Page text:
Stone sealing is the application of a surface treatment to products constructed of natural stone to retard staining and corrosion. All bulk natural stone is riddled with interconnected capillary channels that permit penetration by liquids and gases. This is true for igneous rock types such as granite and basalt, metamorphic rocks such as marble and slate, and sedimentary rocks such as limestone, travertine, and sandstone. These porous channels act like a sponge, and capillary action draws in liquids over time, along with any dissolved salts and other solutes. Very porous stone, such as sandstone absorb liquids relatively quickly, while denser igneous stones such as granite are significantly less porous; they absorb smaller volumes, and more slowly, especially when absorbing viscous liquids.
Natural stone is used in kitchens, floors, walls, bathrooms, dining rooms, around swimming pools, building foyers, public areas and facades. Since ancient times, stone has been popular for building and decorative purposes. It has been valued for its strength, durability, and insulation properties. It can be cut, cleft, or sculpted to shape as required, and the variety of natural stone types, textures, and colors provide an exceptionally versatile range of building materials. The porosity and makeup of most stone does, however, leave it prone to certain types of damage if unsealed.
Staining is the most common form of damage. It is the result of oils or other liquids penetrate deeply into the capillary channels and deposit material that is effectively impossible to remove without destroying the stone.
Salt Attack occurs when salts dissolved in water are carried into the stone. The two commonest effects are efflorescence and spalling. Salts that expand on crystallization in capillary gaps can cause surface spalling. For example, various magnesium and calcium salts in sea water expand considerably on drying by taking on water of crystallization. However, even sodium chloride, which does not include water of crystallization, can exert considerable expansive forces as its crystals grow.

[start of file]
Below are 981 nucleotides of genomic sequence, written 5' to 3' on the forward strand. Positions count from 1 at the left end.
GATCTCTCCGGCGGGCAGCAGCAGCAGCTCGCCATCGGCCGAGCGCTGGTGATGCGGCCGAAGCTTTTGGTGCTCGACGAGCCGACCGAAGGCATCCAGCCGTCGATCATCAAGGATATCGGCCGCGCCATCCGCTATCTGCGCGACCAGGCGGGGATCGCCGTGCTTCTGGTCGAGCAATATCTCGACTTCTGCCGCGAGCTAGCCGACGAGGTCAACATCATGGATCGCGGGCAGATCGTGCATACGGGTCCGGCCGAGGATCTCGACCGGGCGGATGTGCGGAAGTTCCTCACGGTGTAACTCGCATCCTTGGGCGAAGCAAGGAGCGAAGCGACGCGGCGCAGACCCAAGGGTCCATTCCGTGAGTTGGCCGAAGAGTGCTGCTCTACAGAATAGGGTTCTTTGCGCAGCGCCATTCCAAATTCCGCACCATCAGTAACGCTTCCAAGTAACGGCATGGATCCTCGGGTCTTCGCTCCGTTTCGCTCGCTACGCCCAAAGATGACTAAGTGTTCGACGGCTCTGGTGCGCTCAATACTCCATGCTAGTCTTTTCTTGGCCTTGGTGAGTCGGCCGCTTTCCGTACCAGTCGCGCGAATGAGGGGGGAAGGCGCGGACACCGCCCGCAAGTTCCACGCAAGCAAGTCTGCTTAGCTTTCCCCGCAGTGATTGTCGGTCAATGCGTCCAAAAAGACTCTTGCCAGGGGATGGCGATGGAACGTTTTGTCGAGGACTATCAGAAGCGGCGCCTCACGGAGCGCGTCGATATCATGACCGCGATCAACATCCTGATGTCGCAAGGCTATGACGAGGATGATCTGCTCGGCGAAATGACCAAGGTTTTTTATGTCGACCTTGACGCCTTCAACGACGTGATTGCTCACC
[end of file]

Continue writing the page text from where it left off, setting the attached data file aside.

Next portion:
Efflorescence is the formation of a gritty deposit, commonly white, on the surface. Efflorescence is usually the result of mineral solutions in the capillary channels being drawn to the surface. If the water evaporates, the minerals remain as the so-called efflorescence. It also can be the result of chemical reaction; if badly prepared cement-based mortar is applied to maintain the stone in position, free calcium hydroxide may leach out. In the open air the lime reacts with carbon dioxide to form water-insoluble calcium carbonate that might take the form of powdery efflorescence or dripstone-like crusting.
Acid Attack. Acid-soluble stone materials such as the calcite in marble, limestone and travertine, as well as the internal cement that binds the resistant grains in sandstone, react with acidic solutions on contact, or on absorbing acid-forming gases in polluted air, such as oxides of sulfur or nitrogen. Acid erodes the stone, leaving dull marks on polished surfaces. In time it may cause deep pitting, eventually totally obliterating the forms of statues, memorials and other sculptures. Even mild household acids, including cola, wine, vinegar, lemon juice and milk, can damage vulnerable types of stone. The milder the acid, the longer it takes to etch calcite-based stone; stronger acids can cause irreparable damage in seconds.
Picture Framing occurs when water or grout moves into the edges of the stone to create an unsightly darkening or "frame" affect. Such harm is usually irreversible.
Freeze-thaw Spalling results when water freezes in the surface pores. The general term is Frost weathering. The water expands on freezing, causing the stone to spall, crumble, or even to crack through.